Wednesday, February 3, 2016

On Groundhogs, Hibernation & the Creative Life

Last year – 2015 – I took a break. Not a break from writing, a break from school visits/presentations/etc. I decided to hibernate.

There were lots of reasons for this. Mostly, it was a way to reconnect with my truest self: I'm a quiet, introverted person. I am much more comfortable anonymous in a crowd than on a stage. I enjoy time with my family, time alone, and time feeding my creative spirit.

It was a very good year. One of the best ever. I wrote – and sold – three new books. I traveled to Europe. I learned to play the cello. I cooked beautiful meals. And so much more! THIS is how I want to live, I said to myself again and again. Writing. Not talking about writing. WRITING.

And while I am doing the opposite of hibernate this year as I deliver two new books to the world, I am still carrying with me some of that serenity. I am enjoying my time connecting with readers in a less-stressed way. And I am still writing, though not nearly so much.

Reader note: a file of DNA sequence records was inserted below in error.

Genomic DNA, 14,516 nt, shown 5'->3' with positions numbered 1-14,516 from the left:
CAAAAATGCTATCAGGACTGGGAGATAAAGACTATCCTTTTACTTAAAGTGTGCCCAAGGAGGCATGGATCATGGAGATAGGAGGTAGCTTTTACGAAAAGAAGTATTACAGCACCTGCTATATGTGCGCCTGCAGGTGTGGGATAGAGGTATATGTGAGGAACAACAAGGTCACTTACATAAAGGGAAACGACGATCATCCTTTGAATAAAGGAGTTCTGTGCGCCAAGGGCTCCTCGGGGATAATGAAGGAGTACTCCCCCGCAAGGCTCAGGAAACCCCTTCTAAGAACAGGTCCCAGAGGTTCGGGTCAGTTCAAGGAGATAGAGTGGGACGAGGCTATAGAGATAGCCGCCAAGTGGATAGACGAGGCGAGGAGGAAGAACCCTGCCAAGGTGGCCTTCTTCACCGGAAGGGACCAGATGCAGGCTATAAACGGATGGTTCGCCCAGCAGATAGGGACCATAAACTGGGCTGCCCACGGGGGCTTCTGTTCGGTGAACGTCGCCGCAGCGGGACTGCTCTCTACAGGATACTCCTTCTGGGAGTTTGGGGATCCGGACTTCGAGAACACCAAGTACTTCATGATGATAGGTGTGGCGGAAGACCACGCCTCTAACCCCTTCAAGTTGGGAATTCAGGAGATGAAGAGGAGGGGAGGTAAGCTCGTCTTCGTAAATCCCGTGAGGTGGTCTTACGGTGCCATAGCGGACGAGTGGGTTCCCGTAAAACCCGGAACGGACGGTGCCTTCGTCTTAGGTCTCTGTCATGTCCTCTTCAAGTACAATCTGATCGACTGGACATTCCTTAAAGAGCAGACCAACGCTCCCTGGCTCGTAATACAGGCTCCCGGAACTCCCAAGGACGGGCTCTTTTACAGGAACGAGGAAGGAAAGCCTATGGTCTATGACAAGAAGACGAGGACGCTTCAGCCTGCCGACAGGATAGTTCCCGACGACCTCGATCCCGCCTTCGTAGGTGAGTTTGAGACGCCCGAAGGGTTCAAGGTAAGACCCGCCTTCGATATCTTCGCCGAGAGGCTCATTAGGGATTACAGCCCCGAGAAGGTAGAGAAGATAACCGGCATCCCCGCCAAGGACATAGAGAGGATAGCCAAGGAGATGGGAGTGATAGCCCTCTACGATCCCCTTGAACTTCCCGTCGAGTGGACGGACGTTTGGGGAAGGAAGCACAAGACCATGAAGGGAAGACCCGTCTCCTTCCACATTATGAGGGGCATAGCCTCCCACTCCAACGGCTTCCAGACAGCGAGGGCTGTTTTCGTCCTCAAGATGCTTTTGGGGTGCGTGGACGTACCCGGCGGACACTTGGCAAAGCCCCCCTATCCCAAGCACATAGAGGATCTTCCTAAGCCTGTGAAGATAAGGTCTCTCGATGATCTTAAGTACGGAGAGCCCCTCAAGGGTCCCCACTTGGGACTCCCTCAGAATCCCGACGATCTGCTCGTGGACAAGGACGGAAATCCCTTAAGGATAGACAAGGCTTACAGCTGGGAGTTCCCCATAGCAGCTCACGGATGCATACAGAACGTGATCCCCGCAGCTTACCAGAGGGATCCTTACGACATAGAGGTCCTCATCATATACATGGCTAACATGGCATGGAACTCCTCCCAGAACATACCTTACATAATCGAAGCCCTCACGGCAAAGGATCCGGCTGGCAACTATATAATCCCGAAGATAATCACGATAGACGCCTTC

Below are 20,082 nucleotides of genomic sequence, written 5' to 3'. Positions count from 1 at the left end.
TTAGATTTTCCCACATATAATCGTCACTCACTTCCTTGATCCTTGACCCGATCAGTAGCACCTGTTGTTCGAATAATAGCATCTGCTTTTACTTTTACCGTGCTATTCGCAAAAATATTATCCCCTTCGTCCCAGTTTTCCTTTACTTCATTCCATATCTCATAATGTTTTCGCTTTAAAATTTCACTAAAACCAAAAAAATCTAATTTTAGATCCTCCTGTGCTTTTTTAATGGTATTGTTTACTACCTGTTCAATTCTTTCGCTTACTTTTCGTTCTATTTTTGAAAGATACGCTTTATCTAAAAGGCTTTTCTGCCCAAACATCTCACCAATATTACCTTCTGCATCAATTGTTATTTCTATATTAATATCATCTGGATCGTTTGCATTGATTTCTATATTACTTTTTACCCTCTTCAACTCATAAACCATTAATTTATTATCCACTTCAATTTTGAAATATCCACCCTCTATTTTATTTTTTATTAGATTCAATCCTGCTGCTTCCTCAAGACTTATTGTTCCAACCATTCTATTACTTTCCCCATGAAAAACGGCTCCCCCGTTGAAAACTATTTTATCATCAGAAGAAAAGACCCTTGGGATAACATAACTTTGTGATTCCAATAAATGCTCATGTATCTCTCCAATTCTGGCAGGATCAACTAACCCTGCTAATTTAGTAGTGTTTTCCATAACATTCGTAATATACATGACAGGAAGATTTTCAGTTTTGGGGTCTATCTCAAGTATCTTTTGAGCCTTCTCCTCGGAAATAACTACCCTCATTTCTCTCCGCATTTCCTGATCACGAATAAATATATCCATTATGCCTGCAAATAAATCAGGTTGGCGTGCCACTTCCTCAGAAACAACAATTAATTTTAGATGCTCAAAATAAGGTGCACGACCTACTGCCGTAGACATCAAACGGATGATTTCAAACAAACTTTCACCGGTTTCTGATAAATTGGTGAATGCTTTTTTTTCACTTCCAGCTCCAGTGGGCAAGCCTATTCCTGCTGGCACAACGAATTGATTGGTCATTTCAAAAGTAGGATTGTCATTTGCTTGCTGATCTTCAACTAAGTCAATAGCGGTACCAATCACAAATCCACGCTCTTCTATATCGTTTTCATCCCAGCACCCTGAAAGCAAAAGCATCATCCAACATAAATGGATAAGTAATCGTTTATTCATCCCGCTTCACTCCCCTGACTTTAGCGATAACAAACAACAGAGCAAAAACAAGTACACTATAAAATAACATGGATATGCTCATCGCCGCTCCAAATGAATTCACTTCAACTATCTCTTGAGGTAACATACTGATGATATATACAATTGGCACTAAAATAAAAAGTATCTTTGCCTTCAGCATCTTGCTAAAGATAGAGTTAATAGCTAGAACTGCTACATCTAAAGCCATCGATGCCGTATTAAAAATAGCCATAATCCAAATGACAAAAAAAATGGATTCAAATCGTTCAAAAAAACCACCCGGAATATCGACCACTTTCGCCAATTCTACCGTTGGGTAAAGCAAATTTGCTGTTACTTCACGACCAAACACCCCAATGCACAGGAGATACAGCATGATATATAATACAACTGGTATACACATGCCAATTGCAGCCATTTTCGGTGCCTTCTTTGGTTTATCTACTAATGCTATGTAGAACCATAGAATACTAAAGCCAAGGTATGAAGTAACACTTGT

Which brings me to that famous groundhog. In the movie GROUNDHOG'S DAY, the Bill Murray character relives the same day over and over until he finally gets it right. O the poetry of repetition!

The groundhog hibernates and comes out again every single year. Not a one-time occurrence, or a full-time occurrence. Seasonal. For whatever reason, this brings me comfort. Last year was a season of hibernation for me. This year is a season of public activity. Neither is forever, and I will get back to each of them in due time.

My creative life continues to be nourished by new habits and revelations I picked up when I participated in THE ARTIST'S WAY group last year. I've spent far too much of my creative life in the past focused on the end-product. These days I am attached to this idea of myself as always beginning – kind of like Bill Murray in the movie. Even hibernation is a way to begin.

Irene Latham is a poet and novelist from Birmingham, Alabama. Her books for children include Leaving Gee's Bend, Don't Feed the Boy, Dear Wandering Wildebeest, and two new poetry collections When the Sun Shines On Antarctica and Fresh Delicious: Poems from the Farmers' Market. She's grateful for the ever-changing writing seasons.


  1. Love that movie Irene and the idea of restarting and beginning anew.

  2. Creative writing can be done by practice but most are struggle to share their content with outside world. Here it comes true.

  3. This is fantastic. What a great '15 you had!

  4. Love the idea of nourishing your creative life! (And I adore your writing, Irene!)